2. For right now we are sticking with 100, 200, and 400 iso. After the camera is finished and we get to do some testing we are considering adding 800 iso. There is a discussion about it on the forum if you would like to join.
      3. We did not experience the magenta cast in our ONE SMALL STEP footage, but as soon as we have some decent footage from the now completed electronics we will post it for all to see :)
      4. Yes Tiff and JPEG capturing is obsolete right now, that will be removed. One day we may bring it back though :)

  33. Pingback: Digital Bolex Reveals Final Design for the D16 RAW Camera, First Units to Ship This Quarter - NoFilmSchool

  34. I presently have a Sony Nex-FS100 which also has XLR mic connectors. In Sony’s quest for a professional “DSLR Killer” I think it was a mistake not to include a simple stereo 3.5mm or Miniphone connector on the top of the camera because there are times when it would be great to remove the bulky shotgun mic and all it’s bracketry, and simply pop one of those little butterfly stereo mics on that’s not much bigger than the 3.5mm jack itself. The beauty of your new Digital Bolex design is it’s compact size and high quality. If one has to add a large microphone and isolation bracket to the top of it, then it may risk loosing some of it’s compact charm becoming top heavy. Stereo only makes it more bulky. By adding a mini stereo microphone input jack, the camera operator could wear a set of eyeglass mounted binaural mics and have incredible sound in the smallest package possible. It’s one of those things that would cost very little, but opens up a lot of possibilities.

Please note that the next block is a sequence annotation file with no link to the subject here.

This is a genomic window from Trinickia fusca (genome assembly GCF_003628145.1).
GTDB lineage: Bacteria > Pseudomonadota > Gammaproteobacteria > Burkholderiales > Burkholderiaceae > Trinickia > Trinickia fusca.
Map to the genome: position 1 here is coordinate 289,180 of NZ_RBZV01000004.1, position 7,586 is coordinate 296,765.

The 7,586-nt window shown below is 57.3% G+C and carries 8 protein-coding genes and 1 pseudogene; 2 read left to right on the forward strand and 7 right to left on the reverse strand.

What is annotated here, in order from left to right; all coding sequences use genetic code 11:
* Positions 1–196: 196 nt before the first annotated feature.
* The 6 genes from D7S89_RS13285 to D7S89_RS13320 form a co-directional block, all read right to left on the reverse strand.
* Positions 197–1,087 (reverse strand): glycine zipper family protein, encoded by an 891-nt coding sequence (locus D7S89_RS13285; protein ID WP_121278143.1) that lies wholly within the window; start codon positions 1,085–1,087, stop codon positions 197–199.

• Yeah I can see that being useful, but the D16 is really about trying to simulate a film camera. It only records raw, it doesn’t do crazy ISOs, and it doesn’t have any sub-par recording solutions, even for audio ;)

      a mini mic jack to us would be like adding H264, there are tons of cameras out there that have those things. We want to set ourselves apart, not only by having better solutions, but actually by excluding the crappy ones!

      If you really want to use the mics you are talking about though there are mini – XLR adapters. Probably clunkier than you want, but it would work.

  35. Very interesting idea. When I heard about it on Philips Blooms site, I wrote that it looked a bit like StarWars laser gun and I would prefer a classic form with 3-turret, nice machined nobs for speed change, ND filters and sound control. Well I can see the futuristic form prevails so in a positive vein may I suggest at least two improvements see from usability angle. In fact, from my film-video one man photographers viewpoint, I rate higher operational ease and simplicity over the quality of output.